We’ve been printing photos, taping, cutting, sorting…and printing photos again. Portfolio time! Maybe it’s because I only did it with the two older kids this year, or maybe it’s because we’ve done this before, but the portfolio-making process went much more smoothly this year. It got one step closer to that lovely, calm trip down memory lane that I was hoping for (in vain) last year. Almost. There may have still been tape issues. Ahem.
But now they’re done, sitting on my kitchen counter, gleaming and ready to go to school, chock full of our love of learning. This may sound crazy, but I’m actually looking forward to the evaluation! If it’s anything like last year (and I have reason to believe it will be even more fun), it will be a time when my kids, bursting with pride, talk excitedly, en français, about everything they did this year. The principal and teachers will encourage them. We’ll share what worked and asked for advice for what didn’t. We’ll talk about something we all have in common: the love of learning and the joy that comes from seeing kids own that.
I see that love of learning at the Nook every day we’re there: kids enjoying being together, soaking up the knowledge available to them from so many different people in their community. Today, Zahra did capoeira with a teacher who has more than a decade of experience in this martial art. She worked on a pop-up book that she co-wrote with a friend. She painted a picture of a lamb in a class led by a professional artist. Noah collaborated with a small group of kids his age to draw cartoon characters and then worked on a pop-up book with his friend. He made a kite in Building Club that he later put to the test.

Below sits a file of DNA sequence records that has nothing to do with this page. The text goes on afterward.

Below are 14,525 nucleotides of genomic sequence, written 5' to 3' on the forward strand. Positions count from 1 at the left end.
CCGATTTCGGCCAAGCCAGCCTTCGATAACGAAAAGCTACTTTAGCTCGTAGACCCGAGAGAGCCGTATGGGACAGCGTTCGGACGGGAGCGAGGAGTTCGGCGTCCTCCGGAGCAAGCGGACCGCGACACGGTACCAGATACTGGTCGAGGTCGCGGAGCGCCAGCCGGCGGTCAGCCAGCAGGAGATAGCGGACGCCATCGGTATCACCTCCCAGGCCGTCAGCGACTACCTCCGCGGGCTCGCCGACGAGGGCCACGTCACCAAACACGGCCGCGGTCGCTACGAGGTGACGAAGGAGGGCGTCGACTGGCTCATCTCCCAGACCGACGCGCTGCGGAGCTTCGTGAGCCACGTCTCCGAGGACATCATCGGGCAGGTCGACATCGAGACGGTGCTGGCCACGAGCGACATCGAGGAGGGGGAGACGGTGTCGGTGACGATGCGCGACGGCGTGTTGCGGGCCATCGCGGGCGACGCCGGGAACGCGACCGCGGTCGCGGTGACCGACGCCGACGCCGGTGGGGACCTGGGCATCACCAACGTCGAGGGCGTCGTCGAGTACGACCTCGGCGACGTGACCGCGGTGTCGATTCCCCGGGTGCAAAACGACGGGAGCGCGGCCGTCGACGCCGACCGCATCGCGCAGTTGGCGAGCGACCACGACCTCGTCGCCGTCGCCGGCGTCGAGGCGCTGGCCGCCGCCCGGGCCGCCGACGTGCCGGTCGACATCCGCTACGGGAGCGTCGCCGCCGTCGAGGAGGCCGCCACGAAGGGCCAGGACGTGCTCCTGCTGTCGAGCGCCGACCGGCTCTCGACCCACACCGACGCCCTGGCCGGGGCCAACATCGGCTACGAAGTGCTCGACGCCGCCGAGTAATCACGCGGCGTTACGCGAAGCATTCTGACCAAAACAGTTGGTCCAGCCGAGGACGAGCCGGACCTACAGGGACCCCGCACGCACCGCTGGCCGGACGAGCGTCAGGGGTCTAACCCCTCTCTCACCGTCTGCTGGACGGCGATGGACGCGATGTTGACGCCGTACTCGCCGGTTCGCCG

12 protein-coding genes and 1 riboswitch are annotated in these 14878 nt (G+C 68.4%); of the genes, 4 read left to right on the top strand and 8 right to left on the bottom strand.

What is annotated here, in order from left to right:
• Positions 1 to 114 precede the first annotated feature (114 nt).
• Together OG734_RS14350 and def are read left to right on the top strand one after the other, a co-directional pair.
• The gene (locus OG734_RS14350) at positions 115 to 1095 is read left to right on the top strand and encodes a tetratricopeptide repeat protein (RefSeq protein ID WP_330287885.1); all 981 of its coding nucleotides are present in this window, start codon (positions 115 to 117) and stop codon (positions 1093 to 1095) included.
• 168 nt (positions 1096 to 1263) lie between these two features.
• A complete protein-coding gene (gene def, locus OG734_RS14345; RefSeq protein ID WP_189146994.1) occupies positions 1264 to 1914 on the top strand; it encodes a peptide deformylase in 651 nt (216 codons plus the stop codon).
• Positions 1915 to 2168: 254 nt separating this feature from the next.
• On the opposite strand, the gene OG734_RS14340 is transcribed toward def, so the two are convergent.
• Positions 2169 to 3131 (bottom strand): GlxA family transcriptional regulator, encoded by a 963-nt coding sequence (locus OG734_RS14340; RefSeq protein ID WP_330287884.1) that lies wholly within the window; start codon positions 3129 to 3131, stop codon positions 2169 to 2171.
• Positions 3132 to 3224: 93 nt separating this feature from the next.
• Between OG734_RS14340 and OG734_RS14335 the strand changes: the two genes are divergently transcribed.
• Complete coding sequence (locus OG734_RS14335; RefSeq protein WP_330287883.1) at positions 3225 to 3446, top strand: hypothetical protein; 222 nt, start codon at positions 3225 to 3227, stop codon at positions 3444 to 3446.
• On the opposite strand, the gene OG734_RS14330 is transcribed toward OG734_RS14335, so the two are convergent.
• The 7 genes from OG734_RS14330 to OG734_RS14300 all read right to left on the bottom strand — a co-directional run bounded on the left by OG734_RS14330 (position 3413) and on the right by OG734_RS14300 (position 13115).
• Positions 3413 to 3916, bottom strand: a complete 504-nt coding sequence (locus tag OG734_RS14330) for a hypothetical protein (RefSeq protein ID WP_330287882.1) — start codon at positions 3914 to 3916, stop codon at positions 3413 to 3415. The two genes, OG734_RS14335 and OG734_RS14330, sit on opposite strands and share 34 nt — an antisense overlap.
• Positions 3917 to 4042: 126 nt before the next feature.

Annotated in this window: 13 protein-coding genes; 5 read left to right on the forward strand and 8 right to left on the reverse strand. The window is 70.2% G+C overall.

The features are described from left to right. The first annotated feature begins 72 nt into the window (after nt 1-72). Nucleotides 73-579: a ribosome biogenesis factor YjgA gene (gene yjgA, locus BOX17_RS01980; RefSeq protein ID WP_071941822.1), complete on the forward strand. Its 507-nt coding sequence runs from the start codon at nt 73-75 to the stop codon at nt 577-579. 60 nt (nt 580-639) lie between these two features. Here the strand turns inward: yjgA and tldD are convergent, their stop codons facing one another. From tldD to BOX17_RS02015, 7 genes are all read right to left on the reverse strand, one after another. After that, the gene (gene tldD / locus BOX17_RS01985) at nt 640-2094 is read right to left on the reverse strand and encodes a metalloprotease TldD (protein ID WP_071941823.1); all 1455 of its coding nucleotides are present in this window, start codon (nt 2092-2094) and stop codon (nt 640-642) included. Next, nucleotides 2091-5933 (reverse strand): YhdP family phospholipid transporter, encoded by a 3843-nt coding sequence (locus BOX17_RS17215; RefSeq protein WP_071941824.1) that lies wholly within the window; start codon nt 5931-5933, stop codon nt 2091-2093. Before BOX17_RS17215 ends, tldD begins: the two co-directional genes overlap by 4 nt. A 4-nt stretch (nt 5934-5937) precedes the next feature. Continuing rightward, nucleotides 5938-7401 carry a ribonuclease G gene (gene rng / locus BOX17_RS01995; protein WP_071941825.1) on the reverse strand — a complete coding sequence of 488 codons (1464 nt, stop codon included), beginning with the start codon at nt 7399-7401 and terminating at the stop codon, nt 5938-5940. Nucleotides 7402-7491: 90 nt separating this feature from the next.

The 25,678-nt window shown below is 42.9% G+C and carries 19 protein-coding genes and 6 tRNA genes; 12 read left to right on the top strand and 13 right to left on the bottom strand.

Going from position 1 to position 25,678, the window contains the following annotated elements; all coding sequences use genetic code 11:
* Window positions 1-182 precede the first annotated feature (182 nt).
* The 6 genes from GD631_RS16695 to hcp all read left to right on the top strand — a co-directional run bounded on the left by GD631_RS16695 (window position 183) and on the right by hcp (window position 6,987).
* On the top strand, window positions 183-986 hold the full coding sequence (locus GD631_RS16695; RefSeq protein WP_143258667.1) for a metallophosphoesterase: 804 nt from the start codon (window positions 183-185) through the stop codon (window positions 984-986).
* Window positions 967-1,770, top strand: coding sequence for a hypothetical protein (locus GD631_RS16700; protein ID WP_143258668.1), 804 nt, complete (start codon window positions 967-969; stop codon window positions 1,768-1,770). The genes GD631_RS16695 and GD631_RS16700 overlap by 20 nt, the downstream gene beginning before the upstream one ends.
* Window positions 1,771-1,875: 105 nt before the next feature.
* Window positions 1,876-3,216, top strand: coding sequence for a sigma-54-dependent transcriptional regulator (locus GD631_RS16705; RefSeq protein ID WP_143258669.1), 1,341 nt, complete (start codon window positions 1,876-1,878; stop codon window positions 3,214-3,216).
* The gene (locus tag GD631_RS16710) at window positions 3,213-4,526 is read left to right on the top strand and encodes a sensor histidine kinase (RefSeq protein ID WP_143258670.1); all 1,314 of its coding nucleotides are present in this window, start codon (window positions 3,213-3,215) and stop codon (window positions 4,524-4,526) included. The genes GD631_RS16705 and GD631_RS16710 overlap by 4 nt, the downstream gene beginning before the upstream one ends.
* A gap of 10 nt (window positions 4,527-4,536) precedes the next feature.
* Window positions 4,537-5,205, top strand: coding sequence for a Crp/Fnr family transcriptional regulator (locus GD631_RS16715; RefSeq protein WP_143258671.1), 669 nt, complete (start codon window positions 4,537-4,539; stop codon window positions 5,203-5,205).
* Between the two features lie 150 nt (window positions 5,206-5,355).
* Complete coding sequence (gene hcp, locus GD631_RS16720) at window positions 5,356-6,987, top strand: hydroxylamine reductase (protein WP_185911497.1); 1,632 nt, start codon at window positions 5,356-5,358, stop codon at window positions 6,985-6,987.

And then we all learned a lot when Mr. Quinn came in to give a talk. He started with plant identification—black currant—and then asked someone to check if there was a wagon outside. There was—and so we all jumped on for an impromptu tractor and wagon ride. It was a stunningly beautiful day, blue sky and a light breeze. Mr. Quinn drove us through the farm, stopping to give quick lessons on the apple orchards, bees, biodiversity, poison ivy, strawberries, waterfowl and more. I wanted to know where the two brown oxen were, and sure enough, we found them out grazing in the fields amidst the Christmas tree plantation. It was such a great experience for the kids and adults alike! And as I looked around the wagon at all the wonderful people I get to spend two days a week with, I couldn’t help but feel all warm and fuzzy inside.
And then again when I got home and checked my Facebook page to find out that several people are as excited about seeing our portfolios as the kids and I are about showing them. My cup runneth over.
We ate dinner on the deck while watching the chickens. Our Hungarian Yellow hen, Marcia, is broody now and has been sitting on fertile eggs since Sunday. Every day, we take her off her nest and make her walk around outside the coop for a bit, eating grass and drinking, until she obstinately jumps up on the outside of the nesting boxes and demands to be let back in. These fertile eggs come from our friend Mari and include two Silkies (which might be frizzles) and two Ayam Cemanis (a special all-black breed).
When the mosquitoes got too fierce, we came back in and I got the kids ready for bed. But just because there were a couple more hours left in the day and that’s plenty of time for one more learning experience: Mr. Quinn called to ask us to babysit chicks and lambs again! So here’s a picture of our little pensionnaires for the weekend. How easy is it to love learning when it involves these balls of fluff?!? The farm and Rare Breeds Canada have been key to our learning experiences this year.